Judge revokes bail as Inuit enrolment fraud case sentencing begins

Karima Manji left the Iqaluit courthouse in handcuffs Monday afternoon while she awaits sentencing in her fraud case, expected to come Thursday.

Earlier this year, Manji pleaded guilty to fraud over $5,000 in a case about Inuit enrolment that attracted international attention. She had been out on bail since she was charged in September 2023.

In 2016, Manji fraudulently obtained Inuit enrolment with Nunavut Tunngavik Inc. for her twin 25-year-old daughters, Amira and Nadya Gill, according to an agreed statement of facts.

NTI is the organization responsible for ensuring Inuit receive the benefits they are entitled to under the Nunavut Agreement.

Through that enrolment, the twins obtained $158,254.05 in scholarships from the Kakivak Association, which provides financial support to Qikiqtani Inuit students.

With the money, the twins paid for their education at Queen’s University in Kingston, Ont.

The Gills also launched an online store that sold products, including T-shirts and COVID-19 masks, with Indigenous artwork. Profits went to the charity Indspire, which provides bursaries to Indigenous students.

In March 2023, Inuit activists took to social media to question the twins’ identity.

The twins were also charged with fraud in September 2023, at the same time as their mother, but the Crown withdrew those charges when Manji pleaded guilty in February 2024.

Manji appeared in Iqaluit court in person at Monday’s hearing — the first time she has done so since she was charged.

Wearing a COVID-19 facemask, she sat quietly as Crown lawyer Sarah White and defence lawyer Scott Cowan made their submissions to Justice Mia Manocchio.

Both White and Noah Noah — whose late mother Kitty Noah’s name was used to obtain the NTI cards — said they were hoping for a jail sentence of 18 months to two years less a day, a sentence Manji could serve in a jail instead of in a federal prison.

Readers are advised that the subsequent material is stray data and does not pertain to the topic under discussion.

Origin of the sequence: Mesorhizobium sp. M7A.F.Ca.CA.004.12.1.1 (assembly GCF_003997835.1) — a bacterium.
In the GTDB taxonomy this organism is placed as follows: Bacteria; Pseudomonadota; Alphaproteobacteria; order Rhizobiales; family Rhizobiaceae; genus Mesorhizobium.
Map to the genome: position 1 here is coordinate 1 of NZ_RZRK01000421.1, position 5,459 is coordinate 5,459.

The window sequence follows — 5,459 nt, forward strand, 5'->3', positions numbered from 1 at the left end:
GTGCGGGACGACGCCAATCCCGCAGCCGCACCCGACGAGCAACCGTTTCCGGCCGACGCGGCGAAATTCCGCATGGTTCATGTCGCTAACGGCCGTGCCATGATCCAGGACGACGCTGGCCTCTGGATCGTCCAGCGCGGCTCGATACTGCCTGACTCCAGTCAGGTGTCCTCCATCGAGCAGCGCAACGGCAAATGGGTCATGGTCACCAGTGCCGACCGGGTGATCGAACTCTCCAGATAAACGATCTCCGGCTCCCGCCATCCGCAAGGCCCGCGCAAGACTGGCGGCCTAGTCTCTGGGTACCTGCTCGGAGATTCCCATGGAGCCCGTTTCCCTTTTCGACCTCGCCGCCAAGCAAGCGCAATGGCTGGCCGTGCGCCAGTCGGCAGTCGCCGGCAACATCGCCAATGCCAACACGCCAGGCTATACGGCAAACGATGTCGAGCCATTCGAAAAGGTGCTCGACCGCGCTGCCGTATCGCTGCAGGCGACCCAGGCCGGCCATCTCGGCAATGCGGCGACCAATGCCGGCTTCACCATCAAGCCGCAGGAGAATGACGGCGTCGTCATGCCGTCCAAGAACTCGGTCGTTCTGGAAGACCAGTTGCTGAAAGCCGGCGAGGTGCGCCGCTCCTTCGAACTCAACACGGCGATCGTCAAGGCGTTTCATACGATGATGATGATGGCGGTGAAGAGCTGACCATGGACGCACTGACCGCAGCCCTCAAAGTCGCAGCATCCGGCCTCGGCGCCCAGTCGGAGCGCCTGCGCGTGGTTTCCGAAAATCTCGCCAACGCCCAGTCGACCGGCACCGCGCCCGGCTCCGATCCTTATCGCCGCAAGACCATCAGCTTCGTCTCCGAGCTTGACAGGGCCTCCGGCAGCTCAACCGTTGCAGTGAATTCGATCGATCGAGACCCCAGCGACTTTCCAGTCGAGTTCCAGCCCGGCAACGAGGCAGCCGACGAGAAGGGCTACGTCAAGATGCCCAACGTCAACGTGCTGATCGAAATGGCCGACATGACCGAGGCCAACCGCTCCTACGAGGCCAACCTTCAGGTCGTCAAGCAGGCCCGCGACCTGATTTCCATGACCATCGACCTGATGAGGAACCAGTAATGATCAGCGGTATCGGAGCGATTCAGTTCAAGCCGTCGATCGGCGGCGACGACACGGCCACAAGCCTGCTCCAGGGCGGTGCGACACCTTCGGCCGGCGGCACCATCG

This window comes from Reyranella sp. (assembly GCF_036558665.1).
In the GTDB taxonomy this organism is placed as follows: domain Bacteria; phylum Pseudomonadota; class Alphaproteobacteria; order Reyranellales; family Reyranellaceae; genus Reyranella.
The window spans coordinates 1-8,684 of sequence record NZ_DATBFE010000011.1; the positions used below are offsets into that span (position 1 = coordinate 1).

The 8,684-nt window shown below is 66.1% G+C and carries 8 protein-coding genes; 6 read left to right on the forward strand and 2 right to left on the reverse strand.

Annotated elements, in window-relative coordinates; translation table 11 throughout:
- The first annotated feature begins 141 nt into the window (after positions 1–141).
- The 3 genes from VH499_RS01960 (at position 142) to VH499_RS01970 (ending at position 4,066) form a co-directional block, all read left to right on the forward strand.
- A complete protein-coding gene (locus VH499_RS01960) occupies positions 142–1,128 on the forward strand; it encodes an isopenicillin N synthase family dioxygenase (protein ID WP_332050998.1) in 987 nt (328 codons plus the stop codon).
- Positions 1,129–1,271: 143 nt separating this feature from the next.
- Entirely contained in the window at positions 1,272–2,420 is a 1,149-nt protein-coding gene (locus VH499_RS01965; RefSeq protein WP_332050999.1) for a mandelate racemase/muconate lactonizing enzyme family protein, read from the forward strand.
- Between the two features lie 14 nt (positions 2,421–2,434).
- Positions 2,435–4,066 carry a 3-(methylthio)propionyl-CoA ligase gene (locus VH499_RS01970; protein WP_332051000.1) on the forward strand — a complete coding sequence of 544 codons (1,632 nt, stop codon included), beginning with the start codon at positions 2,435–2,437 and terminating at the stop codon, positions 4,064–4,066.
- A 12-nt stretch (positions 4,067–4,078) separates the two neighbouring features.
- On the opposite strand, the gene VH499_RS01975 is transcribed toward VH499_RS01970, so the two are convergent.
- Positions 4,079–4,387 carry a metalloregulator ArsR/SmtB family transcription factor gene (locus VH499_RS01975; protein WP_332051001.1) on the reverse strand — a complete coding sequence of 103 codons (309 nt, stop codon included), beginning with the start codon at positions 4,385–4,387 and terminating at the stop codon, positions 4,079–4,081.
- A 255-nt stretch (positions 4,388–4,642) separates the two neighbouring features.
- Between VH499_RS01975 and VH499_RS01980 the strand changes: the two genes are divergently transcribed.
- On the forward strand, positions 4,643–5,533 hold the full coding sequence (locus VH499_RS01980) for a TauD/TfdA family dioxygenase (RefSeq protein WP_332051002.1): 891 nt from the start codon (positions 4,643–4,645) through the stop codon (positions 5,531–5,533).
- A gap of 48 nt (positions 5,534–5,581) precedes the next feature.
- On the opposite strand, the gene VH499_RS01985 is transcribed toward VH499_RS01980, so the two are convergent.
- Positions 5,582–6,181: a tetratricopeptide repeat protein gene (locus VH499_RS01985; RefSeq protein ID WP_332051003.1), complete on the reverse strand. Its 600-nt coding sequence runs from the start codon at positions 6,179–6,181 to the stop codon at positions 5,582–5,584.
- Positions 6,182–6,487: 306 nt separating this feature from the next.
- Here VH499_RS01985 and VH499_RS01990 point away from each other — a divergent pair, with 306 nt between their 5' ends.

Cowan was seeking a conditional sentence, meaning Manji wouldn’t have to go to jail.

In the Crown’s submissions, White said there is limited case law because this might be the first time someone has been charged and convicted of a fraud relating to Indigenous identity theft.

“Ms. Manji’s actions were deliberate and calculated,” White said.

She noted Manji paid back $130,000 of the money her daughters obtained.

Marie Belleau, a lawyer for NTI, read a victim impact statement on her organization’s behalf.

Belleau said Manji’s actions caused “irreparable damage,” resulting in the loss of opportunities for Inuit youth.

Manji’s actions forced NTI to tighten its Inuit enrolment process to prevent others from obtaining fraudulent enrolment, she said.

Noah, who came to court with his family, described in his statement how Manji’s actions affected them, while also speaking about his mother.

Noah Noah enters court for Karima Manji’s sentencing for fraud on Monday. (Photo by Jeff Pelletier)

“[Kitty] was nice despite not having much,” he said, describing his mother as the “opposite” of Manji.

“The stress on my family has been terrible.”

In defence submissions, Cowan highlighted the fact Manji has already paid back most of the money her daughters got.

Manji owns property in Toronto and works “odd jobs,” he said.

Manocchio referred to Manji’s previous fraud sentence.

In 2017, she was sentenced to two years less a day for defrauding the March of Dimes charity in Toronto.

Cowan referred to case law about fraud and spoke about why this one was different.

In other fraud cases where charities were the victims, the culprits received jail time after using the fraudulently obtained money on “anti-social behaviours” such as drugs and gambling, he said.

“This is a mother asking for scholarship money for her daughters,” Cowan said.

He said Manji, while living in Iqaluit in the 1990s, had “pro-social” impact on the people of Nunavut, and “sat in as a parent” with the Noah family.

But members of the Noah family shook their heads in response.

Manji offered an apology.

“I am deeply sorry for what I caused,” she said.

“I’ll accept any sentence you give me with grace and dignity.”

Manocchio said she will give her sentence Thursday.

But the judge revoked Manji’s bail.

“The accused is no longer presumed innocent,” Manocchio said.

Manji was taken into custody at the end of proceedings.

Leaving court, Noah called it “a good day.”

“I’m glad that she’s no longer out on bail, that she will be definitely handed a sentence,” he said.

Jeff Pelletier, Local Journalism Initiative Reporter, Nunatsiaq News